The joint model we have been operating in Gloucestershire was presented to the Select Committee by colleagues from Gloucestershire County Council putting forward the proposal of a Joint Catchment Flood Management Board, which has been identified by the Select Committee as having “much to recommend it”; yet to date this has been ignored by DeFRA.

Our principle concern (and that clearly reflected by the Select Committee) is that the Bill is being rushed and there is a likelihood that the outcome of such a Bill may well offer no significant improvement to where we are already.

It also has the potential to be an overcentralised model, which is likely to result in reduced value for money and greater remoteness from local communities. We ask that you explore our concerns and seek to ensure that any future Flood Bill is fit for purpose.

Bridgend flooding again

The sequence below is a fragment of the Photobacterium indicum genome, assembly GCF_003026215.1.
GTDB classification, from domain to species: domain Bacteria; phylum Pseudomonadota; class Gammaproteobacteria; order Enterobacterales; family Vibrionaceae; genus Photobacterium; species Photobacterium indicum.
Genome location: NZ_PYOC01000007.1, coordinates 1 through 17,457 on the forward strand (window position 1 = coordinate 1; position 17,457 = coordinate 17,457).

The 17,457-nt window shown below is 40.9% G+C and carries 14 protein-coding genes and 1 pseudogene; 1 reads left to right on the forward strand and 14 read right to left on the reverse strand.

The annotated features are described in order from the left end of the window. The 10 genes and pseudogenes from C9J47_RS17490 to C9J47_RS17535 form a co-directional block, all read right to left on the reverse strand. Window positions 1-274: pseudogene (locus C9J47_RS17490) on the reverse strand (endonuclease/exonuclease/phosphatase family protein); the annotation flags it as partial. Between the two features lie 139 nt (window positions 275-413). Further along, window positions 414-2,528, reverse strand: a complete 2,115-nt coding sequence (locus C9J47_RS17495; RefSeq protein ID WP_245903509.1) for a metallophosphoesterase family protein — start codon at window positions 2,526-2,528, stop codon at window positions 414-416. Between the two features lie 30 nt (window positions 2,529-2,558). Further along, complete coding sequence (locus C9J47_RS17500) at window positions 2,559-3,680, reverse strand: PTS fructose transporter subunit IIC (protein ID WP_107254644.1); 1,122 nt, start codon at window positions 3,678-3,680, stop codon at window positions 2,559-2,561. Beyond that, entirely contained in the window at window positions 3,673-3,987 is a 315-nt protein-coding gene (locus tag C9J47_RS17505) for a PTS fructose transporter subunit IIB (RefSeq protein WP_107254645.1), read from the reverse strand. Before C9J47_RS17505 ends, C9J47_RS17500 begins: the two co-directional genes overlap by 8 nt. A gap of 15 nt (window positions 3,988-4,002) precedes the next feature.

The local press reported flooding again at Brigend on the 29th/30th - one house was flooded and pumped out by the Fire Brigade, and the residents of a further 8 properties spent the night pumping flood water away from their homes desperately trying to stop the water getting in. This time they managed to avert serious damage to their homes and property, but clearly all suffered a great deal of stress and anxiety alongside a very busy and sleepless night.

The rainfall that weekend was not exceptional by any fashion, and yet Bridgend suffered again - moves are being made by agencies to look at the problems and now early January a meeting has been set up with Councils and the EA - I hope that comes up with a useful strategy.

Flooding in Severn Vale

The Potsdam Institute in Germany say their best guess is a one metre sea level rise this century, assuming three degrees warming, and up to five metres over the next 300 years - see more here. With figures like that it does mean we need to seriously look at any future developements - and existing flood plains.

The District planners already are talking to County colleagues about how to produce better climate change projections for the County/Stroud. This will hopefully lead to a better understanding of issues locally and help provide better evidence to support new policy approaches.